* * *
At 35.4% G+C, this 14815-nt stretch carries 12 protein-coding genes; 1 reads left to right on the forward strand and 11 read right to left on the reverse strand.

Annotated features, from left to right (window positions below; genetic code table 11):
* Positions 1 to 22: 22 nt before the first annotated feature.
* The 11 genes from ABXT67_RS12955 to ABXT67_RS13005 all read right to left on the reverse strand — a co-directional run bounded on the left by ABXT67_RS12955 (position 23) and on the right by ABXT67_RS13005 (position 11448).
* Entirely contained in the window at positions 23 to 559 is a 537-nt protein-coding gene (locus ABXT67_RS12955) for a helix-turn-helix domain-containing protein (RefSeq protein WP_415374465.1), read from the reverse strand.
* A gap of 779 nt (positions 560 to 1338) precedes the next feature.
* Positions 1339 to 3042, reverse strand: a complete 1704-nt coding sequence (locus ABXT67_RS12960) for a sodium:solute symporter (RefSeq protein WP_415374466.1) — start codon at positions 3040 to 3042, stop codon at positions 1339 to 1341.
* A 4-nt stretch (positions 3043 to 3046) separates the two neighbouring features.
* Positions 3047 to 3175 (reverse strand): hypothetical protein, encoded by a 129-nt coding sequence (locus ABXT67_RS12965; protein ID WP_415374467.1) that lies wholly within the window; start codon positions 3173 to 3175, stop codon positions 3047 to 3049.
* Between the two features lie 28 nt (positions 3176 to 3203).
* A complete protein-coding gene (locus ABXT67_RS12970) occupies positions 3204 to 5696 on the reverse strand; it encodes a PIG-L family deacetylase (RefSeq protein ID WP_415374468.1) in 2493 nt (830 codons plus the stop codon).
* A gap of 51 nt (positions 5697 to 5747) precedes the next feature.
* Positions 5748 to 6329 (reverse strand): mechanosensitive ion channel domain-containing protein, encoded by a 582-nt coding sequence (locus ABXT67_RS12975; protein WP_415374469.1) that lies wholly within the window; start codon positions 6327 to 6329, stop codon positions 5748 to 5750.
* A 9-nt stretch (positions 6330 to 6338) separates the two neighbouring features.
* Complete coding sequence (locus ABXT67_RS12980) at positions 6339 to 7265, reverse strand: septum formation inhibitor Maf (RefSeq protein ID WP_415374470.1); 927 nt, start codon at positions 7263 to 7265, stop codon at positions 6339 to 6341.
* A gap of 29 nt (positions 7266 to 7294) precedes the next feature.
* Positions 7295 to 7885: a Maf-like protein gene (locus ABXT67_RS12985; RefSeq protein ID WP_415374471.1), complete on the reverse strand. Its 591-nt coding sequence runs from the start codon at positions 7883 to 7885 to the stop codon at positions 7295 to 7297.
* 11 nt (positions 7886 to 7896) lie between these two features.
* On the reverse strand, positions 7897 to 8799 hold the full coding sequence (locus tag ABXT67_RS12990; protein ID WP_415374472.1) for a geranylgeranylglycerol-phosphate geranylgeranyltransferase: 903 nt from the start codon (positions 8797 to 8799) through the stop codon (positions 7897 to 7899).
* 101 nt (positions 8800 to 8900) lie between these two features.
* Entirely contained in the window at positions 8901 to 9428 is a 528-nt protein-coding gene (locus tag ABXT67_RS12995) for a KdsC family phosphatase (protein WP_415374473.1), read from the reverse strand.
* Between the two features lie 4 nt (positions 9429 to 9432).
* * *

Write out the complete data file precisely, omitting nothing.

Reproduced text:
At 35.4% G+C, this 14815-nt stretch carries 12 protein-coding genes; 1 reads left to right on the forward strand and 11 read right to left on the reverse strand.

Annotated features, from left to right (window positions below; genetic code table 11):
* Positions 1 to 22: 22 nt before the first annotated feature.
* The 11 genes from ABXT67_RS12955 to ABXT67_RS13005 all read right to left on the reverse strand — a co-directional run bounded on the left by ABXT67_RS12955 (position 23) and on the right by ABXT67_RS13005 (position 11448).
* Entirely contained in the window at positions 23 to 559 is a 537-nt protein-coding gene (locus ABXT67_RS12955) for a helix-turn-helix domain-containing protein (RefSeq protein WP_415374465.1), read from the reverse strand.
* A gap of 779 nt (positions 560 to 1338) precedes the next feature.
* Positions 1339 to 3042, reverse strand: a complete 1704-nt coding sequence (locus ABXT67_RS12960) for a sodium:solute symporter (RefSeq protein WP_415374466.1) — start codon at positions 3040 to 3042, stop codon at positions 1339 to 1341.
* A 4-nt stretch (positions 3043 to 3046) separates the two neighbouring features.
* Positions 3047 to 3175 (reverse strand): hypothetical protein, encoded by a 129-nt coding sequence (locus ABXT67_RS12965; protein ID WP_415374467.1) that lies wholly within the window; start codon positions 3173 to 3175, stop codon positions 3047 to 3049.
* Between the two features lie 28 nt (positions 3176 to 3203).
* A complete protein-coding gene (locus ABXT67_RS12970) occupies positions 3204 to 5696 on the reverse strand; it encodes a PIG-L family deacetylase (RefSeq protein ID WP_415374468.1) in 2493 nt (830 codons plus the stop codon).
* A gap of 51 nt (positions 5697 to 5747) precedes the next feature.
* Positions 5748 to 6329 (reverse strand): mechanosensitive ion channel domain-containing protein, encoded by a 582-nt coding sequence (locus ABXT67_RS12975; protein WP_415374469.1) that lies wholly within the window; start codon positions 6327 to 6329, stop codon positions 5748 to 5750.
* A 9-nt stretch (positions 6330 to 6338) separates the two neighbouring features.
* Complete coding sequence (locus ABXT67_RS12980) at positions 6339 to 7265, reverse strand: septum formation inhibitor Maf (RefSeq protein ID WP_415374470.1); 927 nt, start codon at positions 7263 to 7265, stop codon at positions 6339 to 6341.
* A gap of 29 nt (positions 7266 to 7294) precedes the next feature.
* Positions 7295 to 7885: a Maf-like protein gene (locus ABXT67_RS12985; RefSeq protein ID WP_415374471.1), complete on the reverse strand. Its 591-nt coding sequence runs from the start codon at positions 7883 to 7885 to the stop codon at positions 7295 to 7297.
* 11 nt (positions 7886 to 7896) lie between these two features.
* On the reverse strand, positions 7897 to 8799 hold the full coding sequence (locus tag ABXT67_RS12990; protein ID WP_415374472.1) for a geranylgeranylglycerol-phosphate geranylgeranyltransferase: 903 nt from the start codon (positions 8797 to 8799) through the stop codon (positions 7897 to 7899).
* 101 nt (positions 8800 to 8900) lie between these two features.
* Entirely contained in the window at positions 8901 to 9428 is a 528-nt protein-coding gene (locus tag ABXT67_RS12995) for a KdsC family phosphatase (protein WP_415374473.1), read from the reverse strand.
* Between the two features lie 4 nt (positions 9429 to 9432).